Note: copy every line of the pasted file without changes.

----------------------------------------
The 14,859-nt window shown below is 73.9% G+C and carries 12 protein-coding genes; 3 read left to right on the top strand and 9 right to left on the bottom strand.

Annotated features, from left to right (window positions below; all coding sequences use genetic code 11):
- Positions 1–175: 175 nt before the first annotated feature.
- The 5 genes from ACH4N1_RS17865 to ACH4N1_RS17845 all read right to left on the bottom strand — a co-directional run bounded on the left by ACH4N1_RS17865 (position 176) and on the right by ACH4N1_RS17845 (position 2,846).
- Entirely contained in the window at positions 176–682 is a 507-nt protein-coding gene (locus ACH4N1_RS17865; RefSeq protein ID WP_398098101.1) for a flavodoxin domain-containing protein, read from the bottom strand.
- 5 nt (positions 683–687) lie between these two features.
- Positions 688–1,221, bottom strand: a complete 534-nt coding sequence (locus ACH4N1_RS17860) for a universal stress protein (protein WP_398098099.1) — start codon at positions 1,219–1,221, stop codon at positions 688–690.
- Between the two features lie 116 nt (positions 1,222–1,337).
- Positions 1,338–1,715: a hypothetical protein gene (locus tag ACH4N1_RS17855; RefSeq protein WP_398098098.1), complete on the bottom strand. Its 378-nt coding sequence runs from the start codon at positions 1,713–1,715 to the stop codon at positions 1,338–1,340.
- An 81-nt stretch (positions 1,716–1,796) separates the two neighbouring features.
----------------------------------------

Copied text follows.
The 14,859-nt window shown below is 73.9% G+C and carries 12 protein-coding genes; 3 read left to right on the top strand and 9 right to left on the bottom strand.

Annotated features, from left to right (window positions below; all coding sequences use genetic code 11):
- Positions 1–175: 175 nt before the first annotated feature.
- The 5 genes from ACH4N1_RS17865 to ACH4N1_RS17845 all read right to left on the bottom strand — a co-directional run bounded on the left by ACH4N1_RS17865 (position 176) and on the right by ACH4N1_RS17845 (position 2,846).
- Entirely contained in the window at positions 176–682 is a 507-nt protein-coding gene (locus ACH4N1_RS17865; RefSeq protein ID WP_398098101.1) for a flavodoxin domain-containing protein, read from the bottom strand.
- 5 nt (positions 683–687) lie between these two features.
- Positions 688–1,221, bottom strand: a complete 534-nt coding sequence (locus ACH4N1_RS17860) for a universal stress protein (protein WP_398098099.1) — start codon at positions 1,219–1,221, stop codon at positions 688–690.
- Between the two features lie 116 nt (positions 1,222–1,337).
- Positions 1,338–1,715: a hypothetical protein gene (locus tag ACH4N1_RS17855; RefSeq protein WP_398098098.1), complete on the bottom strand. Its 378-nt coding sequence runs from the start codon at positions 1,713–1,715 to the stop codon at positions 1,338–1,340.
- An 81-nt stretch (positions 1,716–1,796) separates the two neighbouring features.